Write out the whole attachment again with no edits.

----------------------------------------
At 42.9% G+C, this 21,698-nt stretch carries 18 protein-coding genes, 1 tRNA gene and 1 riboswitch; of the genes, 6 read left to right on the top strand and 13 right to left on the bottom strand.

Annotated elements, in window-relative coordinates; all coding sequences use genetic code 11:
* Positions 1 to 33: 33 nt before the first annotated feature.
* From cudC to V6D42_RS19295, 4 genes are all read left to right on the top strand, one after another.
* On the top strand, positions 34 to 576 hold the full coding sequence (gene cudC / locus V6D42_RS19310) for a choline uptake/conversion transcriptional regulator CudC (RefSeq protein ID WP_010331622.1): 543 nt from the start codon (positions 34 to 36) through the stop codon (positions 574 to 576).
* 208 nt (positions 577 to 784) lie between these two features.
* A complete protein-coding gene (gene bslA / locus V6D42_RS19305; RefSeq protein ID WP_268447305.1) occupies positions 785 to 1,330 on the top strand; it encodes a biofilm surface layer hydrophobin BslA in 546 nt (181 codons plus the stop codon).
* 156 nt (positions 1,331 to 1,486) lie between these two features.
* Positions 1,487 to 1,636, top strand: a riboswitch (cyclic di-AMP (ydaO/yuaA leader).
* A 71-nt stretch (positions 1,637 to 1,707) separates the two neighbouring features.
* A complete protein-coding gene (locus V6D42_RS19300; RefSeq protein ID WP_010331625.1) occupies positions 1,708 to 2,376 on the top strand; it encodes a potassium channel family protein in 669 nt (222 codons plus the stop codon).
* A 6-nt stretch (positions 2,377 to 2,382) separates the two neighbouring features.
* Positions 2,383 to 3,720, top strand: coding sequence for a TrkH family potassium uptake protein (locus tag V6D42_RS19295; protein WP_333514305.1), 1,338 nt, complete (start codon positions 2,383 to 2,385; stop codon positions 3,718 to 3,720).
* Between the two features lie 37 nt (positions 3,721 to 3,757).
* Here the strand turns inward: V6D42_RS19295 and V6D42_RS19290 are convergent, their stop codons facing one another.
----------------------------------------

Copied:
At 42.9% G+C, this 21,698-nt stretch carries 18 protein-coding genes, 1 tRNA gene and 1 riboswitch; of the genes, 6 read left to right on the top strand and 13 right to left on the bottom strand.

Annotated elements, in window-relative coordinates; all coding sequences use genetic code 11:
* Positions 1 to 33: 33 nt before the first annotated feature.
* From cudC to V6D42_RS19295, 4 genes are all read left to right on the top strand, one after another.
* On the top strand, positions 34 to 576 hold the full coding sequence (gene cudC / locus V6D42_RS19310) for a choline uptake/conversion transcriptional regulator CudC (RefSeq protein ID WP_010331622.1): 543 nt from the start codon (positions 34 to 36) through the stop codon (positions 574 to 576).
* 208 nt (positions 577 to 784) lie between these two features.
* A complete protein-coding gene (gene bslA / locus V6D42_RS19305; RefSeq protein ID WP_268447305.1) occupies positions 785 to 1,330 on the top strand; it encodes a biofilm surface layer hydrophobin BslA in 546 nt (181 codons plus the stop codon).
* 156 nt (positions 1,331 to 1,486) lie between these two features.
* Positions 1,487 to 1,636, top strand: a riboswitch (cyclic di-AMP (ydaO/yuaA leader).
* A 71-nt stretch (positions 1,637 to 1,707) separates the two neighbouring features.
* A complete protein-coding gene (locus V6D42_RS19300; RefSeq protein ID WP_010331625.1) occupies positions 1,708 to 2,376 on the top strand; it encodes a potassium channel family protein in 669 nt (222 codons plus the stop codon).
* A 6-nt stretch (positions 2,377 to 2,382) separates the two neighbouring features.
* Positions 2,383 to 3,720, top strand: coding sequence for a TrkH family potassium uptake protein (locus tag V6D42_RS19295; protein WP_333514305.1), 1,338 nt, complete (start codon positions 2,383 to 2,385; stop codon positions 3,718 to 3,720).
* Between the two features lie 37 nt (positions 3,721 to 3,757).
* Here the strand turns inward: V6D42_RS19295 and V6D42_RS19290 are convergent, their stop codons facing one another.